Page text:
All aspects of recruitment are fraught with anxiety. If you’re fishing for a new person, how can you ensure that you’ll make the right choice and not land an expensive whale you can’t throw back in the water? If you’re a candidate, how do you get past the recruitment screening and into an interview to show an employer what you can do?
There’s an easy answer to both. A good process works for both employer and candidate. Good hiring process ensures the employer minimises the risk of making a whale of a mistake and allows the well credentialed candidate the opportunity to be seen.
First up, start by identifying that you do actually need a new sales person. Make absolutely sure that you’ve properly evaluated your current staff before starting on the expensive journey of recruitment. Check that you haven’t overlooked someone ready for a new opportunity; do you have someone who might suit the position if they had a bit of additional sales training? Consider all the options, because it’s always preferable to promote internally; it’s cheaper, the person is a known quantity who already knows your vision, values and ways of working.
You’ve considered all the options and you need another sales person. It’s vital to be clear about the role you’re offering. Sales roles are notoriously varied and if you’re not clear about what you need, you’ll attract unsuitable candidates who might be able to fudge their way into the position. Be very upfront about what the job is, what training is required, what experience is necessary and what skill set you’re looking for.
Always remember, the more you specify your requirements, the less candidates you’ll have to choose from. This is a good thing. You don’t have time to read CVs, take phone calls or conduct interviews with candidates who don’t have what you’re looking for when you’re running a successful business. A good candidate, the candidate you want, will always be responsive to a demanding job description because it is an indication of a successful, dynamic business. A business that knows where it’s going and knows what it needs to get there.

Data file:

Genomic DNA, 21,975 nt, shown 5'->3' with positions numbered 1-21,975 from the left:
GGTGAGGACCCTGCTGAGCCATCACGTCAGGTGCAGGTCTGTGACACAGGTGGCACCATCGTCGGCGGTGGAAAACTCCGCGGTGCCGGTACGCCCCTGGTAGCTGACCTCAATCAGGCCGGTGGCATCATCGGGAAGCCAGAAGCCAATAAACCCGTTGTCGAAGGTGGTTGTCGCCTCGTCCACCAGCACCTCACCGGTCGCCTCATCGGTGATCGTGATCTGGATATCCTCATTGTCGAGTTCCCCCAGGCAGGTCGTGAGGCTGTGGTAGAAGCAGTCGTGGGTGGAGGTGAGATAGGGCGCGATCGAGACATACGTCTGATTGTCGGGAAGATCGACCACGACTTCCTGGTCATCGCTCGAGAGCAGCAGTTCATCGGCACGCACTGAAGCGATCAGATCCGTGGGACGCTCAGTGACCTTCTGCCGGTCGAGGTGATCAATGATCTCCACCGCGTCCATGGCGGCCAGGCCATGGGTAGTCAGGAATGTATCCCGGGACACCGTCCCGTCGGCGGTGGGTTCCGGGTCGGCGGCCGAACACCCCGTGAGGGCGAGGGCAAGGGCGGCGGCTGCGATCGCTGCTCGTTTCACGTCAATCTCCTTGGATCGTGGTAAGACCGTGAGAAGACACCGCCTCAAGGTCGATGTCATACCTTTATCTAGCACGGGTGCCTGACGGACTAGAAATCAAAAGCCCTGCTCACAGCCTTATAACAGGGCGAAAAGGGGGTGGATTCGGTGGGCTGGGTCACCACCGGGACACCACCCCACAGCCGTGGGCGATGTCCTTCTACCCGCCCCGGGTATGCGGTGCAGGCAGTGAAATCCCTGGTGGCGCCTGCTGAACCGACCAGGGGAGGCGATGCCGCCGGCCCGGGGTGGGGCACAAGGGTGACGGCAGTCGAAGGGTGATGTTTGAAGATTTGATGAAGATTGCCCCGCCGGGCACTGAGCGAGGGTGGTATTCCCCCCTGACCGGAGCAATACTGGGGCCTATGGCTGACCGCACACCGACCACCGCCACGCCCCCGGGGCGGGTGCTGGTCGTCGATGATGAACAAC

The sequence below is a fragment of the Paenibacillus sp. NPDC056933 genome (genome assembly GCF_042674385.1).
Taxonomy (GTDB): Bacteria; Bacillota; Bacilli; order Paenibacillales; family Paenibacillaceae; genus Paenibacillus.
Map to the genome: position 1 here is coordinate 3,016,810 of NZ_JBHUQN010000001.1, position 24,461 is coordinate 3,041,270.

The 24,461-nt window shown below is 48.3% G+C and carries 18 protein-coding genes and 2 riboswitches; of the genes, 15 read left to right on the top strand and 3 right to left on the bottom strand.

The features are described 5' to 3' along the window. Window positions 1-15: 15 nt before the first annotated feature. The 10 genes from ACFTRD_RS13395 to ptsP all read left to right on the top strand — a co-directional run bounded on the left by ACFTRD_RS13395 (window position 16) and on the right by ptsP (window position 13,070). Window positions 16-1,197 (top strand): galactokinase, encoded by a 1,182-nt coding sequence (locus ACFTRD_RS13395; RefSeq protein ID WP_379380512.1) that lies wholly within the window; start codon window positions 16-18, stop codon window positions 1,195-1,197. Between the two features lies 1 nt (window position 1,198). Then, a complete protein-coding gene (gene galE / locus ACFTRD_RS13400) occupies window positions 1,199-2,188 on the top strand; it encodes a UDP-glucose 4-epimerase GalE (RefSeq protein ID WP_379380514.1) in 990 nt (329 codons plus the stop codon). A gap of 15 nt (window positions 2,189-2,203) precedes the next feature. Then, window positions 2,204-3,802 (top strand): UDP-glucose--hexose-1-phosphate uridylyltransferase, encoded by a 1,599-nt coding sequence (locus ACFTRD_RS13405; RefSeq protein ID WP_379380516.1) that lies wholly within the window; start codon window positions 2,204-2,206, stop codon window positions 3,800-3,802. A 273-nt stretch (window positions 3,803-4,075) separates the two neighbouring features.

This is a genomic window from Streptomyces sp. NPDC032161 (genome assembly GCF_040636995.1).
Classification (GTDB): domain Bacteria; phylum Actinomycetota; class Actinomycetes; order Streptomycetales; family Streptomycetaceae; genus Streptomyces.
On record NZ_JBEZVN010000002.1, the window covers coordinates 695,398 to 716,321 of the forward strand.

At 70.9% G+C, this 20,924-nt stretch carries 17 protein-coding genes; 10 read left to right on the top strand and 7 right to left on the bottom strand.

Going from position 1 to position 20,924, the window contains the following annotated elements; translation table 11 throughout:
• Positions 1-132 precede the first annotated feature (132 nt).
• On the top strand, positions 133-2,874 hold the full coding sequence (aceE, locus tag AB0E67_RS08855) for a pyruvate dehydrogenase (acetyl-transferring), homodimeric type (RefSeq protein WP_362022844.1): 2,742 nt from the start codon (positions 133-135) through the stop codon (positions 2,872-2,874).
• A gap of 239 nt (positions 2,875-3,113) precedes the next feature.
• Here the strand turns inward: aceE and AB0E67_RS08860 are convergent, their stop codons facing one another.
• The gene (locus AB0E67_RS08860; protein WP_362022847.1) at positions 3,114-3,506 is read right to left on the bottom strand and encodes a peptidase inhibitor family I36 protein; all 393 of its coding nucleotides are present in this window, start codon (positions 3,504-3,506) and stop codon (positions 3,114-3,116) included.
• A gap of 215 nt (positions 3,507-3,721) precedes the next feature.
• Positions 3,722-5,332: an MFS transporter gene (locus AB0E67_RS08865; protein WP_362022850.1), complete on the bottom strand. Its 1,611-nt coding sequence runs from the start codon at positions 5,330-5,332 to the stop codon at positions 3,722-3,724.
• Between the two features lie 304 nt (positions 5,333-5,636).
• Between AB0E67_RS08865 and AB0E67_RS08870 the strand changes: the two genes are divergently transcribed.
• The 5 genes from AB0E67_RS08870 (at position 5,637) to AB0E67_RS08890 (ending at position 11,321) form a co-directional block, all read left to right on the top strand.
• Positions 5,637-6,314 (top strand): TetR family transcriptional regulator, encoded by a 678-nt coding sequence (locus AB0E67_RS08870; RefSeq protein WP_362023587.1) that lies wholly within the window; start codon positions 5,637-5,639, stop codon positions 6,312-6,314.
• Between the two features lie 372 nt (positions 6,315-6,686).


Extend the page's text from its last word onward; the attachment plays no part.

Be clear about why someone would want to work for you – hiring is a two-way street; the good candidate chooses you as much as you choose them. A lot of attention is paid to culture and its value in creating a positive working environment. Whether you think a lot, or a not at all, about your company culture, you do have one, and it’s a good idea to factor it into your recruitment process. If you operate a relaxed open style of working, attracting a highly competitive person will not be a good fit. Similarly, if your culture is fast paced, aggressive and meeting the world head on, a more collaborative person will struggle to fit in. Think about this and make sure it’s in your ad and job description; to be successful the new person must be a good fit with your existing culture.
Make your shortlist by comparing the candidates for training, experience and any other factors you consider important. Once you’ve nailed down it down to the final few, do a bit of checking. Don’t take anything at face value. Do the research, look into any inconsistencies, don’t overlook a clear misdirection in a CV, follow it up. An expression of interest and CV should never be taken at face value. Time spent verifying a candidate’s CV is time well spent.
So, you’ve shortlisted, you’ve verified, you’ve interviewed, you’ve picked a candidate who meets your requirements and they have a great attitude. What’s next? Make them an offer.
Following a good process makes the uncertainty of recruitment easier to navigate. It doesn’t guarantee success, but it will enable you to see what and where any missteps were made and enable you to tighten up your process for next time. Yes, there will always be a next time. Recruitment is a hazardous business that’s for sure, if only you could try before you buy, now there’s an idea!